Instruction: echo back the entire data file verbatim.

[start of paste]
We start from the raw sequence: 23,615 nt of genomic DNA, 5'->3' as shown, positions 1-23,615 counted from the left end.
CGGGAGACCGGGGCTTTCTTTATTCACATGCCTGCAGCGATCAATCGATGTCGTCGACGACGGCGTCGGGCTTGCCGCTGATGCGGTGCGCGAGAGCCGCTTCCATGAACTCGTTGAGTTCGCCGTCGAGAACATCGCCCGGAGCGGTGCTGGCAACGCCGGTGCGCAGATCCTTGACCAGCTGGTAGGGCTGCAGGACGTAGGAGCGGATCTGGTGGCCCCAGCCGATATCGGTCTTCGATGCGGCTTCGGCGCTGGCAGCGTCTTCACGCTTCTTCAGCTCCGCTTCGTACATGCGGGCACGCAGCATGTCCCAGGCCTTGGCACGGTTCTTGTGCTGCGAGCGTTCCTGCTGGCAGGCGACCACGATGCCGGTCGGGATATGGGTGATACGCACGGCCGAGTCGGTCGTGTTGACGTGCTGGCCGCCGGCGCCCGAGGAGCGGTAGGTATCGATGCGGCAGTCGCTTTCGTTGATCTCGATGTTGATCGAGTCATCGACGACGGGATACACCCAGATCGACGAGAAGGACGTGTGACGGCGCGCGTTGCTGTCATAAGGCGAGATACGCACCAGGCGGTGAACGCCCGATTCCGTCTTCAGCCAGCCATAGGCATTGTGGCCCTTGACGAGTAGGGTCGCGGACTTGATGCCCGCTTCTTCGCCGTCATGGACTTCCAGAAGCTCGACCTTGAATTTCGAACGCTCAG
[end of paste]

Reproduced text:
We start from the raw sequence: 23,615 nt of genomic DNA, 5'->3' as shown, positions 1-23,615 counted from the left end.
CGGGAGACCGGGGCTTTCTTTATTCACATGCCTGCAGCGATCAATCGATGTCGTCGACGACGGCGTCGGGCTTGCCGCTGATGCGGTGCGCGAGAGCCGCTTCCATGAACTCGTTGAGTTCGCCGTCGAGAACATCGCCCGGAGCGGTGCTGGCAACGCCGGTGCGCAGATCCTTGACCAGCTGGTAGGGCTGCAGGACGTAGGAGCGGATCTGGTGGCCCCAGCCGATATCGGTCTTCGATGCGGCTTCGGCGCTGGCAGCGTCTTCACGCTTCTTCAGCTCCGCTTCGTACATGCGGGCACGCAGCATGTCCCAGGCCTTGGCACGGTTCTTGTGCTGCGAGCGTTCCTGCTGGCAGGCGACCACGATGCCGGTCGGGATATGGGTGATACGCACGGCCGAGTCGGTCGTGTTGACGTGCTGGCCGCCGGCGCCCGAGGAGCGGTAGGTATCGATGCGGCAGTCGCTTTCGTTGATCTCGATGTTGATCGAGTCATCGACGACGGGATACACCCAGATCGACGAGAAGGACGTGTGACGGCGCGCGTTGCTGTCATAAGGCGAGATACGCACCAGGCGGTGAACGCCCGATTCCGTCTTCAGCCAGCCATAGGCATTGTGGCCCTTGACGAGTAGGGTCGCGGACTTGATGCCCGCTTCTTCGCCGTCATGGACTTCCAGAAGCTCGACCTTGAATTTCGAACGCTCAG